Sunday, December 30, 2007

So I was thinkin' about Emily?

I decided to search the other residence for an Emily or Permelia in the 1850 census. I found Elily Olmstead (pretty close to get one wondering, huh) who may be the daughter of Melissa and William Olmstead. I could not find her in later census. Problem is that she is ten in 1850, making her birth circ 1839/1840. This is a five to ten year age difference depending on which census you're looking at for Emily.

My mom got pretty excited and woke up at 7 a.m. this morning to copy a bunch of records she and her sister had located back in the early 90's, when the sole method of research meant getting into your car and driving to the source, ie Libraries, County records offices. Luckily she was living in Kansas at the time. I happened to call as she was getting ready to go to Post Office and she was pretty happy to be reminded that its Sunday. So, in about four days I should have scads of new material to play with, whoopee!

Saturday, December 29, 2007

Ancestry dot-com rocks!

Alonzo Minnis, 102-years-old

Merry Christmas to me! My husband's Christmas present to me was I have now logged many data entry hours, and finally have time for some research.

My mother sent a bunch of information on the decendents of Edward and Emily. It's funny, but I've had it for over a month but my mom had been packed in a 2008 calender and since it will soon be the new year, I finally located it. I felt both excited and stupid!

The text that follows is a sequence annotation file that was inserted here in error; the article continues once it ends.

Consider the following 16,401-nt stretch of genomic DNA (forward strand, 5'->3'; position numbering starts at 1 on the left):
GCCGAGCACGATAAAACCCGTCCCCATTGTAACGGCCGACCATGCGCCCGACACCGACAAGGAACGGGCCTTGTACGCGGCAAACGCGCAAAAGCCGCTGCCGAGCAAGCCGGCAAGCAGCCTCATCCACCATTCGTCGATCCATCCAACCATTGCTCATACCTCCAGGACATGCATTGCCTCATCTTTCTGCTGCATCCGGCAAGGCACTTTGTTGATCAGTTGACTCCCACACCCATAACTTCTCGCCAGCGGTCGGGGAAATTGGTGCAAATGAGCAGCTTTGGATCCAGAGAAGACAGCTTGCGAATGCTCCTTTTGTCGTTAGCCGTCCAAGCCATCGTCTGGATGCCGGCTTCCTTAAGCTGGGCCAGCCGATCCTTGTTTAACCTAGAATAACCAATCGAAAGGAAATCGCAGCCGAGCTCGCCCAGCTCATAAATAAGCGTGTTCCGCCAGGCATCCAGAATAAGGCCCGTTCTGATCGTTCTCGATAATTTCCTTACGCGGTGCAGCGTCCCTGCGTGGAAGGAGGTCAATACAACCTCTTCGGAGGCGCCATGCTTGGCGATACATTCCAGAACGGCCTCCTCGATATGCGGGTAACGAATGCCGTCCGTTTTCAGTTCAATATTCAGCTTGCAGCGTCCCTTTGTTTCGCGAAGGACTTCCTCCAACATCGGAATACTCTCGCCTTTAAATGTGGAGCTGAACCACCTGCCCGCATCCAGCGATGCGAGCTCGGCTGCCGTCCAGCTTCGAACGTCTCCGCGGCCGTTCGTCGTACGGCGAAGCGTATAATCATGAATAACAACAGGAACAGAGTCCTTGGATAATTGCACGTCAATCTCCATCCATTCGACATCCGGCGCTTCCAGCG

Anyway, including the following article there was a four page linage chart detailing the births and deaths of the Minnis' children, children's children...did I say that right? And so on. This is why I was on Ancestry for the last ten hours, neglecting my poor children (bad mommy will have to make it up to them tomorrow by taking them to see a movie) I bet my husband now regrets getting this present, but I'll love him forever.

The following is a summary of an article written about Edward's son, Alonzo Minnis, when Alonzo was 102-years-old. It was published in the Daily Capital newspaper. The picture was taken by Bill Snead, about 1960. If anyone wants a copy of the full article let me know.
Alonzo explained that he came with his father, two brothers and four sisters to Kansas when he was about 12-years-old. He said, "My Daddy fetched a colony out from Illinois. There were about eight or ten wagons. And I walked almost all the way, killing game for the wagon train."